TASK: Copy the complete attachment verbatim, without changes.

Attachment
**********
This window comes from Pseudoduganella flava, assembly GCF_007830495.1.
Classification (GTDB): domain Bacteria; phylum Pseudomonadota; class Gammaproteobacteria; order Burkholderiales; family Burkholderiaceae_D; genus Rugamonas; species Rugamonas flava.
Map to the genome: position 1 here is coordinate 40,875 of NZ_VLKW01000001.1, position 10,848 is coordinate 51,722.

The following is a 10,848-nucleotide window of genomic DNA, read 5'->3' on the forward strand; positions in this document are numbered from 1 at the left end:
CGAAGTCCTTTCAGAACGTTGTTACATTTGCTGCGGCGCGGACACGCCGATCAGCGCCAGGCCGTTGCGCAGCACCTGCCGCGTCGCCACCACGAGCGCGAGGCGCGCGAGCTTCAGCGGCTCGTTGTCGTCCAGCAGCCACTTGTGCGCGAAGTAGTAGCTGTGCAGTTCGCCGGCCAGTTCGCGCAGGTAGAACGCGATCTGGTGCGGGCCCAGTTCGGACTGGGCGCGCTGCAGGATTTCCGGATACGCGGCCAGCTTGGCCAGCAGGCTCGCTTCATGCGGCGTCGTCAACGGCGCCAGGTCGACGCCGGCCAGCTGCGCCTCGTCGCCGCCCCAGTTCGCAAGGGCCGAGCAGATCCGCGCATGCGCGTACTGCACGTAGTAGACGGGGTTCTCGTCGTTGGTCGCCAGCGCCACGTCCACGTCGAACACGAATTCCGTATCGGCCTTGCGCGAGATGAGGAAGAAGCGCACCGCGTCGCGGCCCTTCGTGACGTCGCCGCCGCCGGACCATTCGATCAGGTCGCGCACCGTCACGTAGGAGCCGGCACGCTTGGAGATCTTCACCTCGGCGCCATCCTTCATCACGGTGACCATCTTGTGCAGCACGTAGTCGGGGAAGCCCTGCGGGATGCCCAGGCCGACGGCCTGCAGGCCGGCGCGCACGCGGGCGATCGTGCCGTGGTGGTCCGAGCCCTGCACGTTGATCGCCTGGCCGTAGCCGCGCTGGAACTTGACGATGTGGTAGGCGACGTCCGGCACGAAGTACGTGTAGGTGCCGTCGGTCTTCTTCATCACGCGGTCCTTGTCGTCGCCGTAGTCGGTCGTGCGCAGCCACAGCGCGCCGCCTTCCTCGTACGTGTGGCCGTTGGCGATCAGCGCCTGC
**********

This window comes from Pseudoduganella flava, assembly GCF_007830495.1.
Classification (GTDB): domain Bacteria; phylum Pseudomonadota; class Gammaproteobacteria; order Burkholderiales; family Burkholderiaceae_D; genus Rugamonas; species Rugamonas flava.
Map to the genome: position 1 here is coordinate 40,875 of NZ_VLKW01000001.1, position 10,848 is coordinate 51,722.

The following is a 10,848-nucleotide window of genomic DNA, read 5'->3' on the forward strand; positions in this document are numbered from 1 at the left end:
CGAAGTCCTTTCAGAACGTTGTTACATTTGCTGCGGCGCGGACACGCCGATCAGCGCCAGGCCGTTGCGCAGCACCTGCCGCGTCGCCACCACGAGCGCGAGGCGCGCGAGCTTCAGCGGCTCGTTGTCGTCCAGCAGCCACTTGTGCGCGAAGTAGTAGCTGTGCAGTTCGCCGGCCAGTTCGCGCAGGTAGAACGCGATCTGGTGCGGGCCCAGTTCGGACTGGGCGCGCTGCAGGATTTCCGGATACGCGGCCAGCTTGGCCAGCAGGCTCGCTTCATGCGGCGTCGTCAACGGCGCCAGGTCGACGCCGGCCAGCTGCGCCTCGTCGCCGCCCCAGTTCGCAAGGGCCGAGCAGATCCGCGCATGCGCGTACTGCACGTAGTAGACGGGGTTCTCGTCGTTGGTCGCCAGCGCCACGTCCACGTCGAACACGAATTCCGTATCGGCCTTGCGCGAGATGAGGAAGAAGCGCACCGCGTCGCGGCCCTTCGTGACGTCGCCGCCGCCGGACCATTCGATCAGGTCGCGCACCGTCACGTAGGAGCCGGCACGCTTGGAGATCTTCACCTCGGCGCCATCCTTCATCACGGTGACCATCTTGTGCAGCACGTAGTCGGGGAAGCCCTGCGGGATGCCCAGGCCGACGGCCTGCAGGCCGGCGCGCACGCGGGCGATCGTGCCGTGGTGGTCCGAGCCCTGCACGTTGATCGCCTGGCCGTAGCCGCGCTGGAACTTGACGATGTGGTAGGCGACGTCCGGCACGAAGTACGTGTAGGTGCCGTCGGTCTTCTTCATCACGCGGTCCTTGTCGTCGCCGTAGTCGGTCGTGCGCAGCCACAGCGCGCCGCCTTCCTCGTACGTGTGGCCGTTGGCGATCAGCGCCTGC